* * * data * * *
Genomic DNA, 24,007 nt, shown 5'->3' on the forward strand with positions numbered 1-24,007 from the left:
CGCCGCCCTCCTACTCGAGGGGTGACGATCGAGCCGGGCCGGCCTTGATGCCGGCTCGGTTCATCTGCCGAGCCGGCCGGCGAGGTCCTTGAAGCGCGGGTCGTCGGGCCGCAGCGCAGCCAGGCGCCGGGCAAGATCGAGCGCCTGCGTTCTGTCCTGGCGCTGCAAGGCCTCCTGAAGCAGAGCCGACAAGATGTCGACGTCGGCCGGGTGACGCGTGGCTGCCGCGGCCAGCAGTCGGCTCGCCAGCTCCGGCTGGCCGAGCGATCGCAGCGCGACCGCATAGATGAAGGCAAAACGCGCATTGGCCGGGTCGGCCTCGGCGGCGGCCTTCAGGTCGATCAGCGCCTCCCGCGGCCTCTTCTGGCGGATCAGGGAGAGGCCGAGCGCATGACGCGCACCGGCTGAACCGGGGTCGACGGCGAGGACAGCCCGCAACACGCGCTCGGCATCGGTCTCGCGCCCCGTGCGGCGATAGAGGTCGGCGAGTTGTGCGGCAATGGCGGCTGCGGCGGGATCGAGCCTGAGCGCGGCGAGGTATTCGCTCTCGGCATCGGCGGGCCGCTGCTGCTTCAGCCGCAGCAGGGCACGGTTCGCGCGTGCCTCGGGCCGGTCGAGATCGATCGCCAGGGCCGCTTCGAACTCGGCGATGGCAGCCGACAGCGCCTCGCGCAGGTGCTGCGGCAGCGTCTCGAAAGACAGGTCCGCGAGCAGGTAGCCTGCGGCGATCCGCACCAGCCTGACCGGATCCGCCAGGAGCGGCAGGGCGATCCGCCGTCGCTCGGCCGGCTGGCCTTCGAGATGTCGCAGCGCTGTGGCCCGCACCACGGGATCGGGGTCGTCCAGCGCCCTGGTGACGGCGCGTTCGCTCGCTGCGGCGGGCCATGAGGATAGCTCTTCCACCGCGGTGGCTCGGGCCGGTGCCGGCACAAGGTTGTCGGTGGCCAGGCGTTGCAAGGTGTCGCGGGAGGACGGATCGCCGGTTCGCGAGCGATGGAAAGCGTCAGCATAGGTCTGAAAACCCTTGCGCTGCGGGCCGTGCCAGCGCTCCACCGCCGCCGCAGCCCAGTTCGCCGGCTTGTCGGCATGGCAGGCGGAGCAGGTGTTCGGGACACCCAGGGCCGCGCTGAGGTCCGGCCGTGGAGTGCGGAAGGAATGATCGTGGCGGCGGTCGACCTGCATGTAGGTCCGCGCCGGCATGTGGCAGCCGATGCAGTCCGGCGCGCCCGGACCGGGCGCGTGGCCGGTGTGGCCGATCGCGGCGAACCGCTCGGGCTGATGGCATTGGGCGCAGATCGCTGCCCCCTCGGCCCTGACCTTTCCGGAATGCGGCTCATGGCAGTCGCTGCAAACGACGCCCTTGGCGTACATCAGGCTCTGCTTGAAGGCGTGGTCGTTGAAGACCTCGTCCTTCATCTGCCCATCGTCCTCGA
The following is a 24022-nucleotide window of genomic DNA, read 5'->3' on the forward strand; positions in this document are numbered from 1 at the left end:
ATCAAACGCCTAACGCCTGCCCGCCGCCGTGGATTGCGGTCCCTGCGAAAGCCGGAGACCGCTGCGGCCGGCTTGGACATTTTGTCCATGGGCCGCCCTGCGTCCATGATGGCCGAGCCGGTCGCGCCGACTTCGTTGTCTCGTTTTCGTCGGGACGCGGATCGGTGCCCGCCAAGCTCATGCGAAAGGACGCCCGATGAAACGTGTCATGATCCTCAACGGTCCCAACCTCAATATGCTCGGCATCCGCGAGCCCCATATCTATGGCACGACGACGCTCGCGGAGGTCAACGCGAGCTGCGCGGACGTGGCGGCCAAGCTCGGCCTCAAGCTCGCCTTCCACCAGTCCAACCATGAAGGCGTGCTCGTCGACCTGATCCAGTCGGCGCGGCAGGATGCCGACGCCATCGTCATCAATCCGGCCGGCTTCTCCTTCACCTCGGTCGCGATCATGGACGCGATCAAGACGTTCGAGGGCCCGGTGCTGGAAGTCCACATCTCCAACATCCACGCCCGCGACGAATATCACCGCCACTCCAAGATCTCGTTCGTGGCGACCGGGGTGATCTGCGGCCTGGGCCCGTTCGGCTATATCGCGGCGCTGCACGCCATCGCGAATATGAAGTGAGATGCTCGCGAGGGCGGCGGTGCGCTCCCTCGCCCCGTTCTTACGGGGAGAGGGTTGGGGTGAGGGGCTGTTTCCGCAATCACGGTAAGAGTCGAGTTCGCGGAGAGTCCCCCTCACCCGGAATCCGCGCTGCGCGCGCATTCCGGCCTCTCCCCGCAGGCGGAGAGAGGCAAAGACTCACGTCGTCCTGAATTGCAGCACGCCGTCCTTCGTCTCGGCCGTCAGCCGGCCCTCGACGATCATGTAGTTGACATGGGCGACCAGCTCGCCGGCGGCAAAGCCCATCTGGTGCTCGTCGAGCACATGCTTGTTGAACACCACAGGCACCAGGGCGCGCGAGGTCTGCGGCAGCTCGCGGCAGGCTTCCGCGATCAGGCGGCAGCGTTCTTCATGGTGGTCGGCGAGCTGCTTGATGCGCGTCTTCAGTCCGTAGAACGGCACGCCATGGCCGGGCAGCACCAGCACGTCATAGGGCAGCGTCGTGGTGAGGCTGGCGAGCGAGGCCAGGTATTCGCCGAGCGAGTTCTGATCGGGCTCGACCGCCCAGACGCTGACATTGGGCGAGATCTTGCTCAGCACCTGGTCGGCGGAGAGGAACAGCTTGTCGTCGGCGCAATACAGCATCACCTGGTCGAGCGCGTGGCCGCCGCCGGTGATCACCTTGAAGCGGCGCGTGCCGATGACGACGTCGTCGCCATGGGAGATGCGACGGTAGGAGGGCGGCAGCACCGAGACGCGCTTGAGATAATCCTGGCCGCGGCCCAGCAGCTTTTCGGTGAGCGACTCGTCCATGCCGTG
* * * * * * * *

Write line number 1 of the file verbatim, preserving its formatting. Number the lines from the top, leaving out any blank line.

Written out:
Genomic DNA, 24,007 nt, shown 5'->3' on the forward strand with positions numbered 1-24,007 from the left: